How Accurate is SpyFu’s data? Checking budgets and clicks…

It’s understandable. Potential customers want to know if they can trust what’s put in front of them. How reliable is this data?

We think it’s the most accurate, best-in-class SEM data available without drilling right into your Adwords account.

First, every piece of information you see on SpyFu — every ad, every organic rank — can be traced back to a specific Search Engine Result Page *(SERP)* that we saw on Google. We keep a screenshot of every single one going back over 9 years to when we first started collecting data.

When we say that some domain was advertising on a certain keyword at 3PM on July 12th 2015, we have indisputable visual proof that they were. Same goes for organic rankings. This is iron-clad 100% fact.

From that foundation, we can carefully calculate other roll-up metrics like Clicks per Day and Estimated Budget. When we say “carefully calculate” we mean that we’ve grown obsessed with reverse engineering Adwords and Google Analytics accounts for every domain we come across, building sophisticated algorithms to take into account what happens before anyone clicks a link on a SERP. To our nerdy brains this is the most exciting thing in the world.

Dr Horrible laughing

Where We Get These Stats

In their keyword tools, Google tells us how many searches each keyword gets per month, and how much each one costs to buy in Adwords. From here, it gets fun.

There are a lot of variables that go into each part of the problem — take the organic click through curve, for example: the number one search result normally converts about 21% of searches into clicks. But, when there are shopping results on the page, it drops to about 8%. And what about Ads, and videos, news, images… we take all those things into account — for every single keyword — for every single domain.

Accuracy of clicks from Google Serp page

About 5 years ago, did an independent study against their client data that found that our Budget estimates were accurate 79% of the time.

We’re very passionate about solving the problem, and that keeps us looking for ways to improve. Since that SEOOptimise post, we’ve made many improvements including the example about taking shopping, video and other results into account. Realistically, these days, you can expect our roll-up estimates like Ad Budget and SEO clicks to be accurate about 90% of the time.

That said, we have a good grasp of scale. If we say a domain is spending $10,000. There’s no way they’re spending $500 or $100,000.


And When We Get it Wrong…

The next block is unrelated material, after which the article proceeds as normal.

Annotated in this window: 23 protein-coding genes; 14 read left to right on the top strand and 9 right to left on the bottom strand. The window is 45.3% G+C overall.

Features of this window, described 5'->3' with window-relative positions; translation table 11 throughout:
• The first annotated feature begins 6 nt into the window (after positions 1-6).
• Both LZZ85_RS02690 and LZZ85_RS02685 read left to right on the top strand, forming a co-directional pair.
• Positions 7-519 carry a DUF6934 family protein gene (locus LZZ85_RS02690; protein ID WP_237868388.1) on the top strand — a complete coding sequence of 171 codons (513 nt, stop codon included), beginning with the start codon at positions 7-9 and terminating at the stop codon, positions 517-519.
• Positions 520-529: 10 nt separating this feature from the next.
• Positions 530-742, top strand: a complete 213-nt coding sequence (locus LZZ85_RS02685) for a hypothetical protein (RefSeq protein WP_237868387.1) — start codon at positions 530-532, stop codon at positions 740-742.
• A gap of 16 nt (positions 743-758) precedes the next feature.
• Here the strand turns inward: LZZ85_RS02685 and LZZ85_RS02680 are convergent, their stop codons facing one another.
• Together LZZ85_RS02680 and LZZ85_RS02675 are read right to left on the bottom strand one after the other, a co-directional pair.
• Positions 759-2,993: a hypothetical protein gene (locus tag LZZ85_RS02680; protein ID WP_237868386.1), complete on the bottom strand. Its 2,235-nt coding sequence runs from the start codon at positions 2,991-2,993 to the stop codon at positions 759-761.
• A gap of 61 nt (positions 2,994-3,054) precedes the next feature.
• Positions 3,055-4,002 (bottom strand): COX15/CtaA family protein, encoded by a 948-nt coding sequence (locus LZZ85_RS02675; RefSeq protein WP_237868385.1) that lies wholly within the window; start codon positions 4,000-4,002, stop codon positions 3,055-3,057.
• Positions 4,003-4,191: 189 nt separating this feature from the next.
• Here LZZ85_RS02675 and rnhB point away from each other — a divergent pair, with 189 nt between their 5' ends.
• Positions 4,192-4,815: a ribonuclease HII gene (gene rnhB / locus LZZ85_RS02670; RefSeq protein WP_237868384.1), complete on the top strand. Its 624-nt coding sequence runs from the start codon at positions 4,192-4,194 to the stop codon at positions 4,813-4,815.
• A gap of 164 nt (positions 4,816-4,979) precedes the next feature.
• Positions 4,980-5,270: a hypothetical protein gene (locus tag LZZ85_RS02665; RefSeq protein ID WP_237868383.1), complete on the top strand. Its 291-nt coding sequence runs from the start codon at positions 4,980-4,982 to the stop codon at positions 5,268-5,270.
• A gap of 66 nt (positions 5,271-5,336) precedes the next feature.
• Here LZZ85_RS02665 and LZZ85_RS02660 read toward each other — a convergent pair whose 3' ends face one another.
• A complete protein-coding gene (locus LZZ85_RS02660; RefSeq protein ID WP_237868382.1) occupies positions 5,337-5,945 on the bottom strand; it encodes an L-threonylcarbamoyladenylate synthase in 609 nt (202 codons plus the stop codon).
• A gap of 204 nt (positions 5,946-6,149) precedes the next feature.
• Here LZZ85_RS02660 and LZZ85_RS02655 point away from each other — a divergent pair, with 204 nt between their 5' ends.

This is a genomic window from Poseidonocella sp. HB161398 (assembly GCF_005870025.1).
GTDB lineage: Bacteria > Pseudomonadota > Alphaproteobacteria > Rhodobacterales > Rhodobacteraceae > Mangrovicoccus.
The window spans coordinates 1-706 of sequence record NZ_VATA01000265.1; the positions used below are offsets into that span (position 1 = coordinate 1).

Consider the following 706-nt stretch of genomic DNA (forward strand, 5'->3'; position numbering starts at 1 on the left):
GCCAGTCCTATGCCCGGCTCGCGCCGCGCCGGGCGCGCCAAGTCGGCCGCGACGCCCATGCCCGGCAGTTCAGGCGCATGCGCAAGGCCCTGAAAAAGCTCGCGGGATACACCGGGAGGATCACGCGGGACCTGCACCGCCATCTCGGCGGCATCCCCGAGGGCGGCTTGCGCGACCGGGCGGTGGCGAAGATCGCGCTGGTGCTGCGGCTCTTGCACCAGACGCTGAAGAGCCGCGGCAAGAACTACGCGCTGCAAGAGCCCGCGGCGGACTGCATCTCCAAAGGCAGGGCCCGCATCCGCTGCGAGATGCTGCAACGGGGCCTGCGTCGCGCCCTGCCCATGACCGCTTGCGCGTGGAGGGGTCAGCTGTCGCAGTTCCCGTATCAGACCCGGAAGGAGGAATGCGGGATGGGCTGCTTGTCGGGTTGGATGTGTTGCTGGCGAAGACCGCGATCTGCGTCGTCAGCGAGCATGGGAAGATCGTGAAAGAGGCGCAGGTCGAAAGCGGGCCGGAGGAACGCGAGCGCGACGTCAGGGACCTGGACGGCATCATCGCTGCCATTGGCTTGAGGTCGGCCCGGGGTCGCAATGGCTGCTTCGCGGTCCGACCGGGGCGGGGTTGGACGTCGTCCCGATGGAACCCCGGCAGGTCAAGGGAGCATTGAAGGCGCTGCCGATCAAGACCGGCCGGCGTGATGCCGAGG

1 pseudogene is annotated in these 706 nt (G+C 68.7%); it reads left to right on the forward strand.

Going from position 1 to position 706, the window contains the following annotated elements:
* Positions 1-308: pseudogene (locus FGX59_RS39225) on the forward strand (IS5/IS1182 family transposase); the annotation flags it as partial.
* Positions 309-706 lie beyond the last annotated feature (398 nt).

Here’s even better news: When we’re wrong, we’re consistently wrong in an industry. So, if you’re trying to size up your competitors all you have to do is calibrate their numbers against your numbers. Make sense?

Let’s say that your domain is and we think your Adwords budget is $10,000/mo. But, you know that you’re really spending $20,000/mo. When you look at your competitor and we say that they are spending $18,000/mo, then you should calibrate our estimate based on your inside knowledge to $36,000.

Being off consistently within an industry comes directly from the noisy CPC and search volume data we get from Google. You’ve probably seen it yourself using the Google Keyword tools. We’re working with the same data. When we’re inaccurate it’s because that input data is inaccurate , and it affects all advertisers or organic rankings across the board.


UPDATE: Thanks to some feedback, I’ve added a screen shot of exactly where you can get to the cached SERP page screen shots for any keyword.

find a screenshot of any keyword results page on SpyFu
  • Noel Roos

    Thank you for the info. Sometimes when we look for estimates SpyFu displays a PPC budget but the company says they turned off all PPC in Google 2 months ago. Do you have any info on what the lag time is on your algorithm? The most recent example of this occurred today — we presented the data to the client and they said they stopped placing PPC two months ago. Thanks!

    • Sidra Condron

      Thanks for the question, Noel. It’s possible that we found an ad at the beginning of the month that we rolled out to the site after your client stopped advertising. For example, we will search ads in August, add data and run calculations, and then update the site at the beginning of September. That data lives there until we do it again a month later. That means that if you pulled data at the end of September, it’s going to show ads that we found during August. Those can have a wide spread between them. That’s one of the most extreme cases, but it’s good to be prepared for it.

      There’s also the possibility that they had an ad that squeaked by–especially in cases where they thought they dropped a specific keyword (as opposed to turning off their AdWords). That’s where I like to point out the cached screen shot link. Any time we search a keyword, we grab a snap shot of that SERP to help answer those kinds of questions. You’ll find the link on any keyword page.